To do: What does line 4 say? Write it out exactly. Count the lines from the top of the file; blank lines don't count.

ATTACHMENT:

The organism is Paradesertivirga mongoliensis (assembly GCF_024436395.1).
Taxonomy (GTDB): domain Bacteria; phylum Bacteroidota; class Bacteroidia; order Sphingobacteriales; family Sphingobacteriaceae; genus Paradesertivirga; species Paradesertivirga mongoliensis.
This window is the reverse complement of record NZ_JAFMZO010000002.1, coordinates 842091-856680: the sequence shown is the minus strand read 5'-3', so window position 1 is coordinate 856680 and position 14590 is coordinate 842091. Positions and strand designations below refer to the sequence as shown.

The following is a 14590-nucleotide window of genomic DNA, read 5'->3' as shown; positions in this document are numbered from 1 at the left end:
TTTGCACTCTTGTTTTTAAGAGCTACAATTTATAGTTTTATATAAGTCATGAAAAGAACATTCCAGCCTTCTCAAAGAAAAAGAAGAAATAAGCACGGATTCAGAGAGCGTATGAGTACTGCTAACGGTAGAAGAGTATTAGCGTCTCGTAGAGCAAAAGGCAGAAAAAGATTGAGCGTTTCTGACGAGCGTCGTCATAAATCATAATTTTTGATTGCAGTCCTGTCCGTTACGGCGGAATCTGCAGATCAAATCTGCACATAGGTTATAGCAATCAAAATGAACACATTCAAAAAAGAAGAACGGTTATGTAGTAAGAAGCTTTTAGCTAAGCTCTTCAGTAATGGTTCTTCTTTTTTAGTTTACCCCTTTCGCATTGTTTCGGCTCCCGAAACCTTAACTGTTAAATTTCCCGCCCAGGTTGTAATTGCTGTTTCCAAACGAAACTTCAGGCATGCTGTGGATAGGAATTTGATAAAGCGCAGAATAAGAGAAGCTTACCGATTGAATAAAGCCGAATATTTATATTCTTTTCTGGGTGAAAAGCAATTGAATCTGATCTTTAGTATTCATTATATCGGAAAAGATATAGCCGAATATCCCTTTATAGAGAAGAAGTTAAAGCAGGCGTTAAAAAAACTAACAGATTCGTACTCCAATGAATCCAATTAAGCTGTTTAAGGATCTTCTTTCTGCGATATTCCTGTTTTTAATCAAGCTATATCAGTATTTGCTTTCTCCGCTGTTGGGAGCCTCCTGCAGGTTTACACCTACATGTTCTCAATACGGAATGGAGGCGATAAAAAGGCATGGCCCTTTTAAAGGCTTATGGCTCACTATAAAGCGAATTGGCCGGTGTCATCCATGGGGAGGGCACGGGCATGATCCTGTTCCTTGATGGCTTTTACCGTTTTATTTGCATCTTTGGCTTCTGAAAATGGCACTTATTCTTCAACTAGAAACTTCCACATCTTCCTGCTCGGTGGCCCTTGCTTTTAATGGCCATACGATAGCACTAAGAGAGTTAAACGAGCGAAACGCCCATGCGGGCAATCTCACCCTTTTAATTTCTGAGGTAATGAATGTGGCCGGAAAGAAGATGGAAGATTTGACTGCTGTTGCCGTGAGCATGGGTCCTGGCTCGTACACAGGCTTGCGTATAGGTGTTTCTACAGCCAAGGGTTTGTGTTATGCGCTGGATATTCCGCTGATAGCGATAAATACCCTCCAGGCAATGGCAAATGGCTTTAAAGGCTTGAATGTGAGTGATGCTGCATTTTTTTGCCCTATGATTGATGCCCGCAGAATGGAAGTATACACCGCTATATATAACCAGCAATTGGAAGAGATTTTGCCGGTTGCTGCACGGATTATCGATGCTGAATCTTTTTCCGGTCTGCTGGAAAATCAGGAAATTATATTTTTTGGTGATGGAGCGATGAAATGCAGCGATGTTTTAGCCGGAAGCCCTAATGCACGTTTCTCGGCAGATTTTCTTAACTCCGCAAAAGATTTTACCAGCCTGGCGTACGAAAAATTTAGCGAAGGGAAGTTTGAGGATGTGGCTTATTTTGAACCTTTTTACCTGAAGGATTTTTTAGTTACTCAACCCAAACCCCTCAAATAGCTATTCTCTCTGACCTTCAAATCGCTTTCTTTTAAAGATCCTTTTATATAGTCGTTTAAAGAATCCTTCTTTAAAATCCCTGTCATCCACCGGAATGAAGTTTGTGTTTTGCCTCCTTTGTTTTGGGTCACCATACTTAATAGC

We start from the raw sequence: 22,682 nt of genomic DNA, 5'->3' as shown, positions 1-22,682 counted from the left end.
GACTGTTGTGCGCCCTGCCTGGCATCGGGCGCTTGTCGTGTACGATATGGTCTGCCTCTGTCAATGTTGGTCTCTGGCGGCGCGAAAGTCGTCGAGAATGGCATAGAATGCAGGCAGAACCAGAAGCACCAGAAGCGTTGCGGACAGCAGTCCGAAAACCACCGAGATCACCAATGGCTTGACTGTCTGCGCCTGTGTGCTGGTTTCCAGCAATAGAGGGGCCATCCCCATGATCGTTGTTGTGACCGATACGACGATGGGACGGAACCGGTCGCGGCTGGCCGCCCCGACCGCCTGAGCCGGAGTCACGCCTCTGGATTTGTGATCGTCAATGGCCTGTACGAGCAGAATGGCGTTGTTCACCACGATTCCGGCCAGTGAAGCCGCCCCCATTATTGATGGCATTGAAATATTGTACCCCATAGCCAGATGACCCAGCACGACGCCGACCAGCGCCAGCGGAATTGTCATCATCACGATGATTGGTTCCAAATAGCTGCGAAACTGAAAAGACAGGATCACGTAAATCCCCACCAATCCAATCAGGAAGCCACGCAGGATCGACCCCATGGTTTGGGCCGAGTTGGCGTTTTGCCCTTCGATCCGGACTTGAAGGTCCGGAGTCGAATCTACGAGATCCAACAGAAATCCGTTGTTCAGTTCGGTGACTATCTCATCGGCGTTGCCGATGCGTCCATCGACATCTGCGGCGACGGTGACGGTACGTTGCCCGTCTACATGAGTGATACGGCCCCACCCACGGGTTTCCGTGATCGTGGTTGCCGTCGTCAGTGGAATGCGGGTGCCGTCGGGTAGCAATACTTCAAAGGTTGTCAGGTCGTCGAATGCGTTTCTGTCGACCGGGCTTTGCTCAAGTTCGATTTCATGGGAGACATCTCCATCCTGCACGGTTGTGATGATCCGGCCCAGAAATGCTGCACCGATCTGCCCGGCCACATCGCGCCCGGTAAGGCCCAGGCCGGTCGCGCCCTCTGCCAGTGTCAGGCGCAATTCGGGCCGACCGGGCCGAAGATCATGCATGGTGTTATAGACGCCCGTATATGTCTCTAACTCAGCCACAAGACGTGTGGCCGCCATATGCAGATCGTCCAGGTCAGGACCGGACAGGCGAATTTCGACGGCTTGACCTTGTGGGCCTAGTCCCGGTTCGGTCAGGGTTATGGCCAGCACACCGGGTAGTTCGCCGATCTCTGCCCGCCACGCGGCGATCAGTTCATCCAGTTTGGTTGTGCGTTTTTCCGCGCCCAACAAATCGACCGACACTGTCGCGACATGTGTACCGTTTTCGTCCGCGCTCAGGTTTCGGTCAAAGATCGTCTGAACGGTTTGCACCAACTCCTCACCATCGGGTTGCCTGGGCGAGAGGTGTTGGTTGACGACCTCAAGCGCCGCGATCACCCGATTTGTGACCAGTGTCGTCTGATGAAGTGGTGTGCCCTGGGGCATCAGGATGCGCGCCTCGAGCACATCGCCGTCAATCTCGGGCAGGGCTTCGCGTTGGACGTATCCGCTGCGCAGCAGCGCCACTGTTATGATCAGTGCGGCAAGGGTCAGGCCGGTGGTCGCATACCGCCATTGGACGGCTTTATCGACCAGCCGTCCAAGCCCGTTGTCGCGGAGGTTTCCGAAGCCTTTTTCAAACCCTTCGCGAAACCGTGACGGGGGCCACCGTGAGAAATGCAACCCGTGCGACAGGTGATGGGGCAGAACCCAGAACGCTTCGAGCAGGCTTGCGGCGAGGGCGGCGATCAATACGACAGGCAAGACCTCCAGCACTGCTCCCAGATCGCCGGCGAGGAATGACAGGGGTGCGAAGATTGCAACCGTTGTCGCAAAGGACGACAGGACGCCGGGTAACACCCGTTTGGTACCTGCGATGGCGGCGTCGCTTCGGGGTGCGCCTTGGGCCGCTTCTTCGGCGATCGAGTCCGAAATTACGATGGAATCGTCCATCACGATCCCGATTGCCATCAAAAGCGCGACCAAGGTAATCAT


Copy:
The following is a 14590-nucleotide window of genomic DNA, read 5'->3' as shown; positions in this document are numbered from 1 at the left end: